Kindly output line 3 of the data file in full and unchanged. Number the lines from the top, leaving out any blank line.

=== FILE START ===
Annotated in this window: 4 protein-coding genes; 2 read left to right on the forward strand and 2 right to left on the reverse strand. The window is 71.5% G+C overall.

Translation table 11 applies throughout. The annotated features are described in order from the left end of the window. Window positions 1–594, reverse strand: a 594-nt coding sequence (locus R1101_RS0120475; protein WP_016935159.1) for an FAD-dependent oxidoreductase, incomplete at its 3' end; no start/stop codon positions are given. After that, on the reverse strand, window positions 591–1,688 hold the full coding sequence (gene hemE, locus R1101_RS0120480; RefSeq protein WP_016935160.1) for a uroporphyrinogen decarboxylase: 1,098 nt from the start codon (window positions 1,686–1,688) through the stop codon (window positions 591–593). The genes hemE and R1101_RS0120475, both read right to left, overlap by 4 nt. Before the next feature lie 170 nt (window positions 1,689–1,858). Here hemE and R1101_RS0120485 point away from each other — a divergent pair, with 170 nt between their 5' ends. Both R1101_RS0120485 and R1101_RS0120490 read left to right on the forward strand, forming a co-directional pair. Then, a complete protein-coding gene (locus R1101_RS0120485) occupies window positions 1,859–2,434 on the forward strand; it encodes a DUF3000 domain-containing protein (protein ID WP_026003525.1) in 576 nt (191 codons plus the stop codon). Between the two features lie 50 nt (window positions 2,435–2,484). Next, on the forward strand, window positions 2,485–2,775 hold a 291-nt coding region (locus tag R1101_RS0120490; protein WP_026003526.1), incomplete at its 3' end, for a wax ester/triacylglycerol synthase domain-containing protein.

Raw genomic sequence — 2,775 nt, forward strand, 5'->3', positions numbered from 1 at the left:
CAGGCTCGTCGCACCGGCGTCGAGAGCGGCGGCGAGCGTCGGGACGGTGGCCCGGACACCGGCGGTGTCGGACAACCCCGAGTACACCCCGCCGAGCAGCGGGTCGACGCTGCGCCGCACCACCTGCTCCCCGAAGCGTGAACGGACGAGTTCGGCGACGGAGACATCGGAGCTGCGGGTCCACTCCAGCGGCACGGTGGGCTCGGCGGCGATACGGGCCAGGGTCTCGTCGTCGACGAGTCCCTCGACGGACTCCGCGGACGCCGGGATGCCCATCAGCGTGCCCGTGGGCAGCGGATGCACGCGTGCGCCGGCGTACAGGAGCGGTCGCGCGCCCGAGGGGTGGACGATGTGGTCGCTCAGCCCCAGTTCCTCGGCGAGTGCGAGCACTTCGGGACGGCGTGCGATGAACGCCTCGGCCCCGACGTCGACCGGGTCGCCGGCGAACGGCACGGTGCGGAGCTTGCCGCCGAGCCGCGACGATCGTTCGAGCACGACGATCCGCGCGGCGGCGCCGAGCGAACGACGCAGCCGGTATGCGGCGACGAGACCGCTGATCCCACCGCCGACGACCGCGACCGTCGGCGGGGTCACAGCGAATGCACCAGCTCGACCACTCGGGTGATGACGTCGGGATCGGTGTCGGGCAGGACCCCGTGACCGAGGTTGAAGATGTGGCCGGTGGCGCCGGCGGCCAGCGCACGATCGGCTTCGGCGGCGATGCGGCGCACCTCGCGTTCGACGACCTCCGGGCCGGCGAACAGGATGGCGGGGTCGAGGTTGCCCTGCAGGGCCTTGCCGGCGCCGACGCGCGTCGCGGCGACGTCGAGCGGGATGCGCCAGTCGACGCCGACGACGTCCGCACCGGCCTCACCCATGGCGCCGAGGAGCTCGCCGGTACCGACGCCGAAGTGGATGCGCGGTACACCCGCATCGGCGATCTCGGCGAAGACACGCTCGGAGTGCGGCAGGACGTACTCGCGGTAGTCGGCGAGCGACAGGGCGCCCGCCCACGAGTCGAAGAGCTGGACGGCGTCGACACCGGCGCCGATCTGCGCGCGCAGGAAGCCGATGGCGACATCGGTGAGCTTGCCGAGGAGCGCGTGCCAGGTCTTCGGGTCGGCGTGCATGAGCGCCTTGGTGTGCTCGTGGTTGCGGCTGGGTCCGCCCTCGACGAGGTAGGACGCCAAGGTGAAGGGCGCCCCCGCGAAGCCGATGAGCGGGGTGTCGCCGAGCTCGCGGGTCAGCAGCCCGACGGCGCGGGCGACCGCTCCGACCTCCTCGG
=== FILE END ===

Raw genomic sequence — 2,775 nt, forward strand, 5'->3', positions numbered from 1 at the left: